A risk factor is something that increases your likelihood of getting a disease or condition.
It is possible to develop CAD or angina with or without the risk factors listed below. However, the more risk factors you have, the greater your likelihood of developing CAD or angina . If you have a number of risk factors, ask your doctor what you can do to reduce your risk.
Certain lifestyle factors may increase the risk of atherosclerosis , which can lead to CAD. These include:
- Physical inactivity
- Smoking , which damages both blood vessels and lungs
- A diet high in saturated fat, trans fat, cholesterol, and/or calories—A study found that women who regularly drink beverages with sugar may be at an increased risk of developing CAD.
- Excessive consumption of alcohol , which can lead to high blood pressure and high triglyceride levels
These conditions put you are at greater risk of developing angina and CAD:
You are at greater risk if you have a strong family history of CAD or angina.
Men tend to develop atherosclerosis earlier the women. However, a woman’s risk rises once she enters menopause , and heart disease is the leading cause of death in both sexes.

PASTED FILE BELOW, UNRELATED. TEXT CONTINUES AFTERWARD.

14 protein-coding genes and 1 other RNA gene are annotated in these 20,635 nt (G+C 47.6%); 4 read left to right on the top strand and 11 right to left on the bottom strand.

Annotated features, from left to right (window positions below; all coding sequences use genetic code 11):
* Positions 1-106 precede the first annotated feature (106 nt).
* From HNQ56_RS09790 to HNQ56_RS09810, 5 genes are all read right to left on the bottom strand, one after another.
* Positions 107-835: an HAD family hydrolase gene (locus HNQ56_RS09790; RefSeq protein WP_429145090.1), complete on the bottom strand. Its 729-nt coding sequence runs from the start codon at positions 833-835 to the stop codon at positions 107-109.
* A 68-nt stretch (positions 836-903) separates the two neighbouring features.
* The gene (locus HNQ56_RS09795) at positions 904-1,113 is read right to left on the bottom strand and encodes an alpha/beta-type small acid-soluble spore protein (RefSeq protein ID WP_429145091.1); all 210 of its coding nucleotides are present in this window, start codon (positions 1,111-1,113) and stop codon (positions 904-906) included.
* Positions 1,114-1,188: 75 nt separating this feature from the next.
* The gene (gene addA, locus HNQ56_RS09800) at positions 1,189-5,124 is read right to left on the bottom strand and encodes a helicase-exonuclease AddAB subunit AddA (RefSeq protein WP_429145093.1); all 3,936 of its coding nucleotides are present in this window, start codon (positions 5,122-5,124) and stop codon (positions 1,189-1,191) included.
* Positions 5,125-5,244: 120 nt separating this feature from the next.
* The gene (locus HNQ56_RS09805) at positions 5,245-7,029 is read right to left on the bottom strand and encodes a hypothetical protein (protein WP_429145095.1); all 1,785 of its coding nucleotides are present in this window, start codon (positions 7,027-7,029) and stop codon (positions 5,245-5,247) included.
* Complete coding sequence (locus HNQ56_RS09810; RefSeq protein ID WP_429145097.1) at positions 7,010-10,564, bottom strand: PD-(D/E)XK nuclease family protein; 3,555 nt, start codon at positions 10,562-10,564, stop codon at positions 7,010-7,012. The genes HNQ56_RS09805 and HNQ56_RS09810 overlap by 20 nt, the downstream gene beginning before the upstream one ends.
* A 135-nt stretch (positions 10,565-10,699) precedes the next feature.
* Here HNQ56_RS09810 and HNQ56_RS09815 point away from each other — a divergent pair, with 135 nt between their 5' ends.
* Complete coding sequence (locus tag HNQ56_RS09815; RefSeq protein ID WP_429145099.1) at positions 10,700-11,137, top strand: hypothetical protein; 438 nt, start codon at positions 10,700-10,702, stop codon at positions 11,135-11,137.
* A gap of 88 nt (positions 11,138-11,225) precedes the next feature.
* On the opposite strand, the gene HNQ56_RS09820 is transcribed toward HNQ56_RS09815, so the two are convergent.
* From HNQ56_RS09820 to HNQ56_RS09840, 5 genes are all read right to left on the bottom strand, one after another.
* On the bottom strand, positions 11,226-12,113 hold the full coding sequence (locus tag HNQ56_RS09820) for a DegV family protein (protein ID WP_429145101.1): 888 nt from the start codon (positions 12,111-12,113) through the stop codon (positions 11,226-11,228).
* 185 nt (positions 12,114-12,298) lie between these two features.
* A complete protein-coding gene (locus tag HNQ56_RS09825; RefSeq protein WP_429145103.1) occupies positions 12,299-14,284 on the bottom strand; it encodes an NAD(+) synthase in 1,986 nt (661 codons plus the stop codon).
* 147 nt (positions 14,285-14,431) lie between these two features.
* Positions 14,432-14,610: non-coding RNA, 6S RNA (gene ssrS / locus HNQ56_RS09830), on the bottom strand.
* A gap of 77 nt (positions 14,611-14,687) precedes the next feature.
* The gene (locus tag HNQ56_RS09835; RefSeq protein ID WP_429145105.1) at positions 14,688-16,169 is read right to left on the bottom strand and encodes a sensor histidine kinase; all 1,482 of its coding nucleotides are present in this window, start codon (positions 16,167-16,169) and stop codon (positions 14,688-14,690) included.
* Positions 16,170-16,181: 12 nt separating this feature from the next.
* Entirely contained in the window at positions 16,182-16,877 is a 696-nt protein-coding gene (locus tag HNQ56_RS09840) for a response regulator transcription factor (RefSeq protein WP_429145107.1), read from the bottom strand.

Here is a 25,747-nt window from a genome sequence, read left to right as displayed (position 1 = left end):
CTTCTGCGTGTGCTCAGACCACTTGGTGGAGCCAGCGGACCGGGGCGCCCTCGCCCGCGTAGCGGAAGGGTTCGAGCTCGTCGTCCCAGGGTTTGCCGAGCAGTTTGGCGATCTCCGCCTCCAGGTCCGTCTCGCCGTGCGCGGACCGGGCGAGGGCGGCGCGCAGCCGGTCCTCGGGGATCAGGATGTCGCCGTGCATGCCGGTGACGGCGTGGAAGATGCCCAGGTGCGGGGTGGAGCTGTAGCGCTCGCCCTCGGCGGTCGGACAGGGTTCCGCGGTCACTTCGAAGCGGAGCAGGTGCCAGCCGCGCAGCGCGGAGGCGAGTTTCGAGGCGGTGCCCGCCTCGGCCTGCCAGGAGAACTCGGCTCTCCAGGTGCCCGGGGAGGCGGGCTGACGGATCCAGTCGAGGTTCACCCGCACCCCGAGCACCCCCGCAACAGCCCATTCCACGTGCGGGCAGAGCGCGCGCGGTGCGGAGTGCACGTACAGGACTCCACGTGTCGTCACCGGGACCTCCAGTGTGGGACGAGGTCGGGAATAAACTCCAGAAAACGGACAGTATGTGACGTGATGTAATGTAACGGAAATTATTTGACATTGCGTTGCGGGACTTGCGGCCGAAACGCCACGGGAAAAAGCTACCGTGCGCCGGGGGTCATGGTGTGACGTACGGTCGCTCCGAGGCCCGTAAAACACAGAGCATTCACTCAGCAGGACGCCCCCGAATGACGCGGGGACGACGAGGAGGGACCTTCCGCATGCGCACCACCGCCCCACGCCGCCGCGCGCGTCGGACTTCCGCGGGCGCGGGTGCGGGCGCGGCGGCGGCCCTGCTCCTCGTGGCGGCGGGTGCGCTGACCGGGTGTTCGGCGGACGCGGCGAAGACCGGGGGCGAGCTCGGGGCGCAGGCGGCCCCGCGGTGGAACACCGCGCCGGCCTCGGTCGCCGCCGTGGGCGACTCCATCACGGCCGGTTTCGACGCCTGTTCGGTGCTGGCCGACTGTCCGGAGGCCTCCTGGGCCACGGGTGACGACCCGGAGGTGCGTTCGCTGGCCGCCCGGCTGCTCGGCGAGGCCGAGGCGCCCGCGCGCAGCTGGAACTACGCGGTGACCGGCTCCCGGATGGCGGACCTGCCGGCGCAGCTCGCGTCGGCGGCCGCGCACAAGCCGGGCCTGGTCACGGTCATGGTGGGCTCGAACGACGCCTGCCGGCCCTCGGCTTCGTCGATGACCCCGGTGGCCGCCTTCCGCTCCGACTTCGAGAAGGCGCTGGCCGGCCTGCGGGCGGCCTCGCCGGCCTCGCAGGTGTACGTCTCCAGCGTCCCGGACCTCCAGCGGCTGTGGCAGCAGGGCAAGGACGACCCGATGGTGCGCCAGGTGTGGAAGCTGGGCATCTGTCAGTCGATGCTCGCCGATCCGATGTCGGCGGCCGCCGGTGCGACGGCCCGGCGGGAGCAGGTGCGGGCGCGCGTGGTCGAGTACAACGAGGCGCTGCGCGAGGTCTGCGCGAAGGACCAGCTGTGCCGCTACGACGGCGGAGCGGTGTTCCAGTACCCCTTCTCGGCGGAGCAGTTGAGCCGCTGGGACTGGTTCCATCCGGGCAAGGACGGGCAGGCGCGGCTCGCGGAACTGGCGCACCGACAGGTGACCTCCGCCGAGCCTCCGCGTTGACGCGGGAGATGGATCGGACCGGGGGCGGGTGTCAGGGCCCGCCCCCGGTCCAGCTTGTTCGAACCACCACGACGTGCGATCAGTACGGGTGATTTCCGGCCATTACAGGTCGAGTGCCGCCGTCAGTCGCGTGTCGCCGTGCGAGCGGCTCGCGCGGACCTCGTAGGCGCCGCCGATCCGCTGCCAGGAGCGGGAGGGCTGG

Certain Blood Test Results
Recent research has found an association between levels of certain amino acids or proteins in the blood and the risk of developing CAD. Clinicians and policy makers have not yet recommended widespread screening for these levels since they are not sure that these tests will add benefit to those already in place for the general population. Talk to your doctor to find out the latest recommendations and see if these tests make sense for you.
- Homocysteine—High levels may mean an increased risk of CAD.
- C-reactive protein—High levels may mean an increased risk of CAD.
Your risk of angina and CAD increases as you get older. Men older than 45 and women older than 55 (or younger if they have premature menopause) are at greater risk of heart disease.
Race and Ethnic Factors
African Americans have a higher incidence of hypertension than Caucasians and, therefore, a higher risk of developing CAD. Heart disease risk is also higher among Mexican Americans, American Indians, native Hawaiians, and some Asian Americans.
- Reviewer: Michael J. Fucci, DO
- Review Date: 09/2013 -
- Update Date: 09/30/2013 -